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    Entries in incentives (3)


    The 2nd Annual Tim Sackett Day Honors the Great Paul Hebert

    First off - Happy Tim Sackett Day!

    What the heck is Tim Sackett Day you might be wondering?

    Let me take you back to a similar cold, windy, snowy January day just one year ago when a rag-tag band of Human Resources bloggers joined together to honor one of our own, one of the often unsung HR heroes, toiling in the trenches, working day-in and day-out to improve the workplace, one step at a time. The idea was to recognize and praise the type of HR, Talent, or Recruiting pro that all too often goes, well, unrecognized in an era where 'Look at me' sometimes trumps, 'See what I have accomplished.'

    Last year, the inaugrual Tim Sackett Day honored, well duh, Tim Sackett. 

    For the 2nd Annual Tim Sackett Day, the HR blognoscenti honors one of the stalwarts in the world of motivation, incentives, and influence -  none other than the amazing Paul Hebert.Paul Hebert

    If you know Paul then you won't be surprised at all by the decision to single him out for this type of recognition. He is, for me, the single most knowledgeable, well-informed, experienced, and level-headed thinker, writer, and implementer in the world of influence, behavior, recognition and rewards.  

    He has forgotten more about what really works to drive change in organizations that most of us will even know.

    And he won't hesitate to tell you if the latest buzzwords are BS, that often times you actually don't need, or are not ready for his services, and that influence, rewards, and incentives have to be connected to the needs of the organization to truly be successful.

    But beyond all that, past his insight and expertise, Paul is simply and unequivocally one of the most giving, considerate, and thoughtful people I've come to know in many years.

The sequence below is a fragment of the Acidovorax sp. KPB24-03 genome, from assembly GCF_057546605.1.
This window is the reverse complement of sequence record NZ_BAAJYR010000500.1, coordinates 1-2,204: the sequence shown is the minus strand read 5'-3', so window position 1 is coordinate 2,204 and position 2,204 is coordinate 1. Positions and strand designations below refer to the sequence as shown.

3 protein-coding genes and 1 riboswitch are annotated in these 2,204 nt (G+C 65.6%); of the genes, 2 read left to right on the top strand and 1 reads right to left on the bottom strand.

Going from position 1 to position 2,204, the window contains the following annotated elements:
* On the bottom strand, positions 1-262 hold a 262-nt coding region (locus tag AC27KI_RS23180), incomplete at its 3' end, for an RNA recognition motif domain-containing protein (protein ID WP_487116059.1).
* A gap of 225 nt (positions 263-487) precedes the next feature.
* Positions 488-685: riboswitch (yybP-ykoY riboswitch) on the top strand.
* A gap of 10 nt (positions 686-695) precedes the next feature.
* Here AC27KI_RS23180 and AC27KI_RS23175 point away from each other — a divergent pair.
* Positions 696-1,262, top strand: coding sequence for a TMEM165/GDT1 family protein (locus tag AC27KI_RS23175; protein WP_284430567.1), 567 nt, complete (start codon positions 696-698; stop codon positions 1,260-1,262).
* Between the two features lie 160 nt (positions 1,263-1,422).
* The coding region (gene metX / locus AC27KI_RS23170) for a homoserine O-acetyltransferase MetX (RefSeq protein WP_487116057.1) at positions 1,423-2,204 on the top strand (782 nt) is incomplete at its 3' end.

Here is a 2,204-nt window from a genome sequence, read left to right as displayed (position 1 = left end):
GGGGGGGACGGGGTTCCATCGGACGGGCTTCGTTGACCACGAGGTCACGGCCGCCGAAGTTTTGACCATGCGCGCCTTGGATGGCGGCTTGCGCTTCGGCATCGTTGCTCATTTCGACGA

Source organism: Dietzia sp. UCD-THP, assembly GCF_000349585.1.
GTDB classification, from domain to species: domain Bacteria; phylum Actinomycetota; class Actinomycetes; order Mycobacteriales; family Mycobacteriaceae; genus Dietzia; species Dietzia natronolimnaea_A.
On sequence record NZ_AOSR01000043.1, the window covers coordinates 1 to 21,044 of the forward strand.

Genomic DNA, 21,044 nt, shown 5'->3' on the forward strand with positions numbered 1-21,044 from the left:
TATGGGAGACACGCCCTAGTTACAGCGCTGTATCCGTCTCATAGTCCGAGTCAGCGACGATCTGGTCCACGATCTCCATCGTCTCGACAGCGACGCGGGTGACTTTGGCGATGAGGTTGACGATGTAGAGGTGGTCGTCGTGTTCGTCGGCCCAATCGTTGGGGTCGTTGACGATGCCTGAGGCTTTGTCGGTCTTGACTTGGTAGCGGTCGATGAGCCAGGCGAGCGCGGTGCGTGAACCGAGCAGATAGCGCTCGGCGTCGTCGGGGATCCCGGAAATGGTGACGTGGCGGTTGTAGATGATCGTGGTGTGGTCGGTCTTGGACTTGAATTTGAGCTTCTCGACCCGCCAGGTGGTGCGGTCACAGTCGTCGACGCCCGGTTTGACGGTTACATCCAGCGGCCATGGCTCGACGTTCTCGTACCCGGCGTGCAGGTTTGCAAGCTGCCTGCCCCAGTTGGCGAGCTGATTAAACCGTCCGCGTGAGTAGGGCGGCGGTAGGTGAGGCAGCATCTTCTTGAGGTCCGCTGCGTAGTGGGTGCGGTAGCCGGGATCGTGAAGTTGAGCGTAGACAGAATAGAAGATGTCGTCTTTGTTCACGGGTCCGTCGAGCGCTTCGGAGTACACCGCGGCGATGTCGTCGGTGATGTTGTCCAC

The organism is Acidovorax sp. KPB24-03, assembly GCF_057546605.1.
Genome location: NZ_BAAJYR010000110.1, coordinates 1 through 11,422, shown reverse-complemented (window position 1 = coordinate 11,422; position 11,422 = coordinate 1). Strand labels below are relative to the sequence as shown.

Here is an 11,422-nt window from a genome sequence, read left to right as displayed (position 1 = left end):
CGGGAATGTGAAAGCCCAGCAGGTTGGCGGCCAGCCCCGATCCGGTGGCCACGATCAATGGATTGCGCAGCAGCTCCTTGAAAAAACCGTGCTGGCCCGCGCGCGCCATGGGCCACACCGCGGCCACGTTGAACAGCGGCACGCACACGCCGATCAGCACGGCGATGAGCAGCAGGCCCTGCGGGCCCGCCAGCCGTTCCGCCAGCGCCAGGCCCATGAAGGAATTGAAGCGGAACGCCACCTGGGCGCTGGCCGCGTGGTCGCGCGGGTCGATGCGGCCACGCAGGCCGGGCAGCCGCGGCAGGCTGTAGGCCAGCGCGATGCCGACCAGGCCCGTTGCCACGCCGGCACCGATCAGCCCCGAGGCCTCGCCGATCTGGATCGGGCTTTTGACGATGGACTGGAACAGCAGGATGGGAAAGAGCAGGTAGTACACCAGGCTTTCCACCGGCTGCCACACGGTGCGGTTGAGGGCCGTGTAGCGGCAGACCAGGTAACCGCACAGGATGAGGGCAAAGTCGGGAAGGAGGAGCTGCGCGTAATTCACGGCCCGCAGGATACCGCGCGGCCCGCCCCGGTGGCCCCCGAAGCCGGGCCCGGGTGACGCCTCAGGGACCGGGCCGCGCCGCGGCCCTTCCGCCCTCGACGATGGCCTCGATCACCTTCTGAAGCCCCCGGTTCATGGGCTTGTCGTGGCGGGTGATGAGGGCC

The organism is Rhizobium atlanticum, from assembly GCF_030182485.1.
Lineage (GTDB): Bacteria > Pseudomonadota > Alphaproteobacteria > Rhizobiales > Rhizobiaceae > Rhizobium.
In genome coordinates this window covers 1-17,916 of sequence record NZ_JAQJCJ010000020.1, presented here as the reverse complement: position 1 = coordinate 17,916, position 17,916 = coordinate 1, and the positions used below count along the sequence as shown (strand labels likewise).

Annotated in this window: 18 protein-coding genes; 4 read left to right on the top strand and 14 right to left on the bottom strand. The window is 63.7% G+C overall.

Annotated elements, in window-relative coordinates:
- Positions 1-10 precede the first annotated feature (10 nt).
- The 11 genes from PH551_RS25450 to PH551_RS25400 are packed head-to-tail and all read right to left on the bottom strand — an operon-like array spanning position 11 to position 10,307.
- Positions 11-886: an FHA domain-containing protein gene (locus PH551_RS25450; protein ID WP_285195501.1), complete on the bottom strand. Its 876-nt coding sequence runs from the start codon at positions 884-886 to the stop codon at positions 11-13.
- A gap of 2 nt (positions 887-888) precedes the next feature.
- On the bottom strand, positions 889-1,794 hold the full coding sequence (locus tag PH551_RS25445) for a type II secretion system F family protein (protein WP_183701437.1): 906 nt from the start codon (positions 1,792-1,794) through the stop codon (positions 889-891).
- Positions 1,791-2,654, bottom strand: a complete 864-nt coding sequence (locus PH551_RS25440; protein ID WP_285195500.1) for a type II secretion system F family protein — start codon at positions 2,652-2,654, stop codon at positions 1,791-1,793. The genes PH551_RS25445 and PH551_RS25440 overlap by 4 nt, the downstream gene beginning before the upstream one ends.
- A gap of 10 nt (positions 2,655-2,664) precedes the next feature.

Have a question? Paul is there to try and help.

    Have a new project or endeavor? Paul is there to support.

    Want an intelligent conversation, or just a laugh? Paul is there to advise, educate, and commiserate.

    Quite simply, Paul is one of the very best people I have ever met, and I am proud and honored to call him a friend.

    Lately, Paul has been fighting a brave and courageous battle against cancer - you can learn more about Paul's situation here. I know you join me in praying for a speedy and full recovery for Paul.

    So congratulations to Paul for this great honor, and congratulations as well to all the great, hard-working, unsung, but essential HR and Talent professionals that do their part, every day, to try and make all our workplaces better, more meaningful, and more important.

    Happy Tim Sackett Day! 

    Note: You can participate in the festivities today on Twitter - use the hashtag #TimSackettDay 


    Timesheets, Incentives, and Five O'Clock Beers

    Timesheets. Despite incredible advances in biometrics, smart time clocks, and increasing availability of mobile and tablet solutions to make easier employee time tracking and time reporting, many organizations still have to deal with a weekly or bi-weekly struggle of collecting, verifying, or processing employee time sheets. Filling out timesheets stink, and chances are you might have been on both sides of the timesheet pendulum in your career, as someone who was horrible at turning in a timesheet by the deadline, or as someone that had to deal with chasing down slackers that can never seem to get it together by the deadline.

    One organization has come up with what might be the most clever solution yet for incenting staff to get their timesheets filled out and turned in on time - the digital 'Drink Time Sheet'.  The idea? Set up in the office a refrigerator full of free beer, but have it electronically locked, and linked to the office's timesheet system. Once all the week's timesheets are submitted, a siren sounds, the refrigerator unlocks, and the staff can celebrate the end of the week with a few Friday beers.

    Check the video below, (email and RSS subscribers need to click through), to see the Drink Time Sheet in action.